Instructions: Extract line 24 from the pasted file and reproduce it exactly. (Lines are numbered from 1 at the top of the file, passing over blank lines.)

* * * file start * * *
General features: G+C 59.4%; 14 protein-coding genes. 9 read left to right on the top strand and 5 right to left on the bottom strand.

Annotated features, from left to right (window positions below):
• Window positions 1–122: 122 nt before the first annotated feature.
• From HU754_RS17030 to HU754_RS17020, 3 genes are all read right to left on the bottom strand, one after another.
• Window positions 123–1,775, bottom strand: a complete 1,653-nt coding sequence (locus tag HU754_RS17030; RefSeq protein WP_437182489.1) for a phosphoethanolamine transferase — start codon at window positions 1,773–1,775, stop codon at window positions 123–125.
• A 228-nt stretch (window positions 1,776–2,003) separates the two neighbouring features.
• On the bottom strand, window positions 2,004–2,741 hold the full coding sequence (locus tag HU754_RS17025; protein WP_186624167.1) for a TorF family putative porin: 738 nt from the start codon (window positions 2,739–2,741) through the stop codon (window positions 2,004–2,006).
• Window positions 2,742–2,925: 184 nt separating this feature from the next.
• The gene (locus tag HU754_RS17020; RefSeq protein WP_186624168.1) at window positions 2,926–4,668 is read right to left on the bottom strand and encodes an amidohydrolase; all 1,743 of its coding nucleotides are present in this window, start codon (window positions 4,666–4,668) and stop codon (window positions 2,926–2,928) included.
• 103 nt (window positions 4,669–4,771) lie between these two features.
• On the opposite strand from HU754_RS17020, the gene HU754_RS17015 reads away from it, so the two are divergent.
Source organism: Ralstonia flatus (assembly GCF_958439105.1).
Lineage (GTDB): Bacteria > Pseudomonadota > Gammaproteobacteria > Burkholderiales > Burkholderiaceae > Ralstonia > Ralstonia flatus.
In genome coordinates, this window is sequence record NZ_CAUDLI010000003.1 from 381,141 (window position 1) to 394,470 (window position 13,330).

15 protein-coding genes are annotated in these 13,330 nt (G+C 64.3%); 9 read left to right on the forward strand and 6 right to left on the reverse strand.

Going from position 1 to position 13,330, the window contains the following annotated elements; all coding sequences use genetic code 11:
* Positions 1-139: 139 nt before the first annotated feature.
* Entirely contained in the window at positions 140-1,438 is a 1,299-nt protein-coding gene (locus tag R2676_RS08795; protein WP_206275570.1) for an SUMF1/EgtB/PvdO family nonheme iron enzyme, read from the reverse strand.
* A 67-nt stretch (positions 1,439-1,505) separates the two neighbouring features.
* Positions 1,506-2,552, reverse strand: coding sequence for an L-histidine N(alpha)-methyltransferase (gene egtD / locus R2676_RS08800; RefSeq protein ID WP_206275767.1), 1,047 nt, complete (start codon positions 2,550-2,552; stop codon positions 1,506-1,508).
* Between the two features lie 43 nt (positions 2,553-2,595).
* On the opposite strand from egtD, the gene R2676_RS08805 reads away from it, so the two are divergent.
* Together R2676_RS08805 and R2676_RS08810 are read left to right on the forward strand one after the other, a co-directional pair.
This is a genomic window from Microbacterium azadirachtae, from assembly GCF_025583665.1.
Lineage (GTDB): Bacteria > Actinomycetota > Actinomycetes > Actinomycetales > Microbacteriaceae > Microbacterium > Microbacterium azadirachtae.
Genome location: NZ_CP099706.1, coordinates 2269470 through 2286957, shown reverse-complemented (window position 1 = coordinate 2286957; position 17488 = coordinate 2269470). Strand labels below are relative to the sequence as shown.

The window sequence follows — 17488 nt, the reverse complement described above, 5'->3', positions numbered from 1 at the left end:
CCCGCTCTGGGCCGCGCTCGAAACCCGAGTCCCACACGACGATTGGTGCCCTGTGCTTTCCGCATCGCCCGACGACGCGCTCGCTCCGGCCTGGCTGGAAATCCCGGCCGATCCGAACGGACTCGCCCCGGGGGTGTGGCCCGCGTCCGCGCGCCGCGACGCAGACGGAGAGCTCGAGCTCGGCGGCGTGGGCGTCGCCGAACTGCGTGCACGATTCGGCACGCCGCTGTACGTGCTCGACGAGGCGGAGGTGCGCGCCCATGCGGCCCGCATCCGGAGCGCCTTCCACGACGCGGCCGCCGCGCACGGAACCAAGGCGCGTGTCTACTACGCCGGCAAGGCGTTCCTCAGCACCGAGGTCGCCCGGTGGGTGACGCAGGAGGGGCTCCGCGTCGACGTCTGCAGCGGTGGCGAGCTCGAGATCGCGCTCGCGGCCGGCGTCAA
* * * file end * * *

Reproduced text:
This is a genomic window from Microbacterium azadirachtae, from assembly GCF_025583665.1.